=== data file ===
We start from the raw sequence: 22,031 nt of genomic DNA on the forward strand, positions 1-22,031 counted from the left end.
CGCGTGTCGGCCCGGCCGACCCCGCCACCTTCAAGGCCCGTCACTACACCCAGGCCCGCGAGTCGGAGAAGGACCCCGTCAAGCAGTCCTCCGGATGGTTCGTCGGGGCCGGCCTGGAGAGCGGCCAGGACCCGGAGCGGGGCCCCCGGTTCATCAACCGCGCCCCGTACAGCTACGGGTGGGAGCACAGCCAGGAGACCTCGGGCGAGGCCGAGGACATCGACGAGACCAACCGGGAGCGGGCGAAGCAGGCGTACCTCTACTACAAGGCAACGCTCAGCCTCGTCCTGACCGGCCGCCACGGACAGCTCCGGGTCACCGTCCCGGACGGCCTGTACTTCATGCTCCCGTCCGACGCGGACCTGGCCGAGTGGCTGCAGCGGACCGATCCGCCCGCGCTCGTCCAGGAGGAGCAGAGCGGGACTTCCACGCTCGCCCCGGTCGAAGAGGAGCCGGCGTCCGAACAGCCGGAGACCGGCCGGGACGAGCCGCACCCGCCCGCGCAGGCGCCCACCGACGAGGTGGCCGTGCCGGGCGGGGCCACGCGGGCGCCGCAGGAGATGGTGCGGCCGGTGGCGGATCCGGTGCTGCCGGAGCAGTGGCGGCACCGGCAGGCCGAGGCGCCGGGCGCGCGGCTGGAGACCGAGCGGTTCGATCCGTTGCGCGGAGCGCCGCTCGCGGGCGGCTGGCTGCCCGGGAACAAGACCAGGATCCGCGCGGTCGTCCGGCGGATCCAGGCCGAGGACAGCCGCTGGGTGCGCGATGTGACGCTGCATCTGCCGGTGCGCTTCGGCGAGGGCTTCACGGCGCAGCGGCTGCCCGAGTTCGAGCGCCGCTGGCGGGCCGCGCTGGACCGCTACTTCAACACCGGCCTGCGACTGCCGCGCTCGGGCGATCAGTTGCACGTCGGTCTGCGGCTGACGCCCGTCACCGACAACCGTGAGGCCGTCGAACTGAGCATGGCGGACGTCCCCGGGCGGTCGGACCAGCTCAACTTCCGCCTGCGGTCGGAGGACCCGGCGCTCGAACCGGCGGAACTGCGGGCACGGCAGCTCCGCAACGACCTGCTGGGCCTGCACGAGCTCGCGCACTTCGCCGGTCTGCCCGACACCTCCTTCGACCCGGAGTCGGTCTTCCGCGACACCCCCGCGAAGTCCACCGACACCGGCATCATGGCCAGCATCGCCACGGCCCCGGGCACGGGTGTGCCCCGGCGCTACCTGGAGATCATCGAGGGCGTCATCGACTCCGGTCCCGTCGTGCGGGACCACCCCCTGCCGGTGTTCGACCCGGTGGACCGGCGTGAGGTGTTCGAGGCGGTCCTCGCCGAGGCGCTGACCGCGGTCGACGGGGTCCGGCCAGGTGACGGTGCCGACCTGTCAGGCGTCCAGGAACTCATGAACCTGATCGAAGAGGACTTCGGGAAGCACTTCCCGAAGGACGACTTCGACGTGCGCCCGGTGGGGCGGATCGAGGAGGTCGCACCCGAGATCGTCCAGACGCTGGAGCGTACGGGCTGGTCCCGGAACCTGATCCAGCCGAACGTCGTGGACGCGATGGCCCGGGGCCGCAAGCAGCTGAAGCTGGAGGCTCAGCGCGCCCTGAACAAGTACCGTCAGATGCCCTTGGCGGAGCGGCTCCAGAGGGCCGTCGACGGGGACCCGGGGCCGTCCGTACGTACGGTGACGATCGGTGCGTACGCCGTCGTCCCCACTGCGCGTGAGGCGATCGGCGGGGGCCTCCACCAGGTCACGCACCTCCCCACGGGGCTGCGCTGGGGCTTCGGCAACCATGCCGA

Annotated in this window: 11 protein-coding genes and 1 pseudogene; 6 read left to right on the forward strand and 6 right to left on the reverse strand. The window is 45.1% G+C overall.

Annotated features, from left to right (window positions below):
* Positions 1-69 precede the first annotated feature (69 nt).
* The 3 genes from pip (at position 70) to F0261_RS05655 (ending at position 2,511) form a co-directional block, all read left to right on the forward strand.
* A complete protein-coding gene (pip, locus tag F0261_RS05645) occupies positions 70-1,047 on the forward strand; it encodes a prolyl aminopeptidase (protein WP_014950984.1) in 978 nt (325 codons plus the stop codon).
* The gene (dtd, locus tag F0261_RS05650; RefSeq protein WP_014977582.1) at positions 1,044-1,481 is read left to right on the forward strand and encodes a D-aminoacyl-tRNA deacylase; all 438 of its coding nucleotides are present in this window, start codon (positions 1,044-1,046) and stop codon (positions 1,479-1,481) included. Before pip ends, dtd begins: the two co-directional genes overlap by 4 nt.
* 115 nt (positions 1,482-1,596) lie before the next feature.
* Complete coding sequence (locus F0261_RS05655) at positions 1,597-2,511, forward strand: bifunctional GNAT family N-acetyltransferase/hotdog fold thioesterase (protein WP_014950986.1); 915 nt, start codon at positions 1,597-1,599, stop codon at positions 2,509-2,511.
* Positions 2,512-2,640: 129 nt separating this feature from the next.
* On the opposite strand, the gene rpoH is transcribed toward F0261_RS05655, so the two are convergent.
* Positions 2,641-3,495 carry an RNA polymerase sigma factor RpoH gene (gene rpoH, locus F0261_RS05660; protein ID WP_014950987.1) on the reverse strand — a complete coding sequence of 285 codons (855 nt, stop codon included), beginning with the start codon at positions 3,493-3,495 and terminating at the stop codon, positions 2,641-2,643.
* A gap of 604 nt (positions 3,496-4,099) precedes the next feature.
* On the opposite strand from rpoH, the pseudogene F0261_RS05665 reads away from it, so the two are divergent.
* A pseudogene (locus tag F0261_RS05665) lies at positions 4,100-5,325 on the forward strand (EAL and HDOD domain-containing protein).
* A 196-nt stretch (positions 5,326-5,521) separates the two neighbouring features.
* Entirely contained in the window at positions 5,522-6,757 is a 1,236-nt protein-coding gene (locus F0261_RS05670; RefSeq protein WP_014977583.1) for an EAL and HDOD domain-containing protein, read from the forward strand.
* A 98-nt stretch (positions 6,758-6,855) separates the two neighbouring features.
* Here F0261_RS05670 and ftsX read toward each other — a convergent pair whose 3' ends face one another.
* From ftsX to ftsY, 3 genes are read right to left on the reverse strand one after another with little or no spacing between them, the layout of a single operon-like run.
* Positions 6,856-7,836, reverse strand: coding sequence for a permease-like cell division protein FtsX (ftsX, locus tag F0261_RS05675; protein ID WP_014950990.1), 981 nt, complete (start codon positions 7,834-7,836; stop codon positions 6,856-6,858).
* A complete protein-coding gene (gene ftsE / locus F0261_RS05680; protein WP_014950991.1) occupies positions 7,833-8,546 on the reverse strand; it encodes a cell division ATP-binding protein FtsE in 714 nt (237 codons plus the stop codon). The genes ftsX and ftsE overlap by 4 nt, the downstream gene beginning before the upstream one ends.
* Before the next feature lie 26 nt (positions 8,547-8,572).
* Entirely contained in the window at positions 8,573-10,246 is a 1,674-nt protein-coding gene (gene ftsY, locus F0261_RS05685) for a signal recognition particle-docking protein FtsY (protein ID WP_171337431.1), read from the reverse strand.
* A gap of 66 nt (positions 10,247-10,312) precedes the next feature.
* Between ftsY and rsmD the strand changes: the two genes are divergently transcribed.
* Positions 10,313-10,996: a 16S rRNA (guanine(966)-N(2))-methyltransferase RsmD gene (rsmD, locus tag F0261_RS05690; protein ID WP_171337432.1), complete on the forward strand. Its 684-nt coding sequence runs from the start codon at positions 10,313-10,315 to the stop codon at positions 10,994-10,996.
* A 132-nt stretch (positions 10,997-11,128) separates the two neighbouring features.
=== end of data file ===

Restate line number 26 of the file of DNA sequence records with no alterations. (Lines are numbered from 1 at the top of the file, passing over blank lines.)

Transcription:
* A gap of 66 nt (positions 10,247-10,312) precedes the next feature.